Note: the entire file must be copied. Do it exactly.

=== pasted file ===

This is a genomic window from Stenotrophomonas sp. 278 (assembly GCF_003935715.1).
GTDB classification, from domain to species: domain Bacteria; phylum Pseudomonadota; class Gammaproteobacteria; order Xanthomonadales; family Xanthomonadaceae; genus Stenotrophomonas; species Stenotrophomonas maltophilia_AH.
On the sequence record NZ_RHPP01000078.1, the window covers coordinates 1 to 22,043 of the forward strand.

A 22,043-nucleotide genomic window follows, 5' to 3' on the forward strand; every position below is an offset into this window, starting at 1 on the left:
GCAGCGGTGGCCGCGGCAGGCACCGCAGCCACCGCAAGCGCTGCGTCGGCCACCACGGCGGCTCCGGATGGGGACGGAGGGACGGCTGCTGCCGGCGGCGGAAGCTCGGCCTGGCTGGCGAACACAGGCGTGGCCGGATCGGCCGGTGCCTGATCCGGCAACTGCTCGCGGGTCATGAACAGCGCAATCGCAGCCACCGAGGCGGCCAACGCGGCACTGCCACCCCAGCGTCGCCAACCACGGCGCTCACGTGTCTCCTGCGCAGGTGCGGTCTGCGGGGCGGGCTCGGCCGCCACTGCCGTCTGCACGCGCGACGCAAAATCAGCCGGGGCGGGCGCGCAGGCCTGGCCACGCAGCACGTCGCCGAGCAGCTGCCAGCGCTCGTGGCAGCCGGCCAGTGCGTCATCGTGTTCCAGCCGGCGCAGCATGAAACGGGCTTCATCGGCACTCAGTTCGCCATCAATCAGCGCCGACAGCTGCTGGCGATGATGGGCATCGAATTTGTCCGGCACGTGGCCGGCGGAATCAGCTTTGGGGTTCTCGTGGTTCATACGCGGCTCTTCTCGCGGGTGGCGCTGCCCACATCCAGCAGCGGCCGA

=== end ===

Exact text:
This is a genomic window from Stenotrophomonas sp. 278 (assembly GCF_003935715.1).
GTDB classification, from domain to species: domain Bacteria; phylum Pseudomonadota; class Gammaproteobacteria; order Xanthomonadales; family Xanthomonadaceae; genus Stenotrophomonas; species Stenotrophomonas maltophilia_AH.
On the sequence record NZ_RHPP01000078.1, the window covers coordinates 1 to 22,043 of the forward strand.

A 22,043-nucleotide genomic window follows, 5' to 3' on the forward strand; every position below is an offset into this window, starting at 1 on the left:
GCAGCGGTGGCCGCGGCAGGCACCGCAGCCACCGCAAGCGCTGCGTCGGCCACCACGGCGGCTCCGGATGGGGACGGAGGGACGGCTGCTGCCGGCGGCGGAAGCTCGGCCTGGCTGGCGAACACAGGCGTGGCCGGATCGGCCGGTGCCTGATCCGGCAACTGCTCGCGGGTCATGAACAGCGCAATCGCAGCCACCGAGGCGGCCAACGCGGCACTGCCACCCCAGCGTCGCCAACCACGGCGCTCACGTGTCTCCTGCGCAGGTGCGGTCTGCGGGGCGGGCTCGGCCGCCACTGCCGTCTGCACGCGCGACGCAAAATCAGCCGGGGCGGGCGCGCAGGCCTGGCCACGCAGCACGTCGCCGAGCAGCTGCCAGCGCTCGTGGCAGCCGGCCAGTGCGTCATCGTGTTCCAGCCGGCGCAGCATGAAACGGGCTTCATCGGCACTCAGTTCGCCATCAATCAGCGCCGACAGCTGCTGGCGATGATGGGCATCGAATTTGTCCGGCACGTGGCCGGCGGAATCAGCTTTGGGGTTCTCGTGGTTCATACGCGGCTCTTCTCGCGGGTGGCGCTGCCCACATCCAGCAGCGGCCGA